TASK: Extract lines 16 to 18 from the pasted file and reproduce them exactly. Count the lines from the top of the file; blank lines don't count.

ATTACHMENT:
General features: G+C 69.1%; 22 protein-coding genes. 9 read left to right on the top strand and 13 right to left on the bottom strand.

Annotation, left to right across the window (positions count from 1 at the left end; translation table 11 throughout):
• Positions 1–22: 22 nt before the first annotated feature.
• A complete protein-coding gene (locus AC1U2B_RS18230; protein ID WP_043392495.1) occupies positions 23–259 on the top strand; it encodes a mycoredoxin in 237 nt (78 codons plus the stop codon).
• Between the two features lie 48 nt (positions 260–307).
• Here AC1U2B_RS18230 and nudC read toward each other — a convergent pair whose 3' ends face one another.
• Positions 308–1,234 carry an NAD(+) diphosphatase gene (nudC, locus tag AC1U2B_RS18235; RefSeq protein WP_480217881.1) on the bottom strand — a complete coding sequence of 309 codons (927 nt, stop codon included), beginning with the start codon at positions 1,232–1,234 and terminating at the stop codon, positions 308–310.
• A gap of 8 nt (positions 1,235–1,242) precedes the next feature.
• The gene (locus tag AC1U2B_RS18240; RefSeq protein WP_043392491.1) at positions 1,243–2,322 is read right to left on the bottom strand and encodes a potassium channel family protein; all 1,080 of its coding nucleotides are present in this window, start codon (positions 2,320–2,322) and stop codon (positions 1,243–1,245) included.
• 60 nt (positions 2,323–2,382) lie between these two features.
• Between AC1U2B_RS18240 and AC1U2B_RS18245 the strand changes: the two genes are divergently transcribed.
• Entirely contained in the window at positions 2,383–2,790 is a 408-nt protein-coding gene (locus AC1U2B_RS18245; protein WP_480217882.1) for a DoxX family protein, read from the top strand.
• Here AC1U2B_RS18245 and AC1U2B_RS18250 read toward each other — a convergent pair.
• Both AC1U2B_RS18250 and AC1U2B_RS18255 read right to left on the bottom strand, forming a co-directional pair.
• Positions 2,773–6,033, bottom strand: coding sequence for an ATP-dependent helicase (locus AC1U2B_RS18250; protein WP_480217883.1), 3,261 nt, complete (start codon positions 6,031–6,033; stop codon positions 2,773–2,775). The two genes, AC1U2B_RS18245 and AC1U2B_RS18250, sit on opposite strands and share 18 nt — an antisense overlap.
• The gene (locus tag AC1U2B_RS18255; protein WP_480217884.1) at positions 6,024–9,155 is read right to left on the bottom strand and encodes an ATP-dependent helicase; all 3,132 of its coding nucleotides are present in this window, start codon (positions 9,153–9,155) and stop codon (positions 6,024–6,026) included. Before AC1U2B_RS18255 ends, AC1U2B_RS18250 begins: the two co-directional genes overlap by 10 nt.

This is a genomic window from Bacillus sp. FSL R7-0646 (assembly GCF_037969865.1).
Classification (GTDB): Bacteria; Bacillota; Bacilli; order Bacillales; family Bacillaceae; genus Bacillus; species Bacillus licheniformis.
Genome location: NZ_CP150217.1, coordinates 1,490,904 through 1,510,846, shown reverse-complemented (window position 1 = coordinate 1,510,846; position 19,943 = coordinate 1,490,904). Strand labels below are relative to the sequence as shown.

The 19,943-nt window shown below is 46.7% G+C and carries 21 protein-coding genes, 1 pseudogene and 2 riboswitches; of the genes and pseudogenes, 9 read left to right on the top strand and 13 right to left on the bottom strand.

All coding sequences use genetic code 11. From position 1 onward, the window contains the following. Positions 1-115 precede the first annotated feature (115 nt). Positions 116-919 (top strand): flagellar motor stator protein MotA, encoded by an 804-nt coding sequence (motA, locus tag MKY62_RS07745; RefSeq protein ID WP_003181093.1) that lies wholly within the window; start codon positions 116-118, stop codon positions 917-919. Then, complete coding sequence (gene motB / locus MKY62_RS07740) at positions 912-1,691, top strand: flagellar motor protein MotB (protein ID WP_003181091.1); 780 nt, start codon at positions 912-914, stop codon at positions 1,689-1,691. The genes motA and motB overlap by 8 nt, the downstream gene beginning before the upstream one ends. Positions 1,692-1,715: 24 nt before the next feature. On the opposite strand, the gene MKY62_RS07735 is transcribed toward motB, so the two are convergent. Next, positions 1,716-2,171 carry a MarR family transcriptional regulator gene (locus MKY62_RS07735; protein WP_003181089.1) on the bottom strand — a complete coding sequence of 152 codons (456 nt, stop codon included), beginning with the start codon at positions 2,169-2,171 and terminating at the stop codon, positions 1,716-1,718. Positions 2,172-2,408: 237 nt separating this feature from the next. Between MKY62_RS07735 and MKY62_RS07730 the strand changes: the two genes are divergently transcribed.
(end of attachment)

• The gene (locus tag AC1U2B_RS18255; protein WP_480217884.1) at positions 6,024–9,155 is read right to left on the bottom strand and encodes an ATP-dependent helicase; all 3,132 of its coding nucleotides are present in this window, start codon (positions 9,153–9,155) and stop codon (positions 6,024–6,026) included. Before AC1U2B_RS18255 ends, AC1U2B_RS18250 begins: the two co-directional genes overlap by 10 nt.

This is a genomic window from Bacillus sp. FSL R7-0646 (assembly GCF_037969865.1).
Classification (GTDB): Bacteria; Bacillota; Bacilli; order Bacillales; family Bacillaceae; genus Bacillus; species Bacillus licheniformis.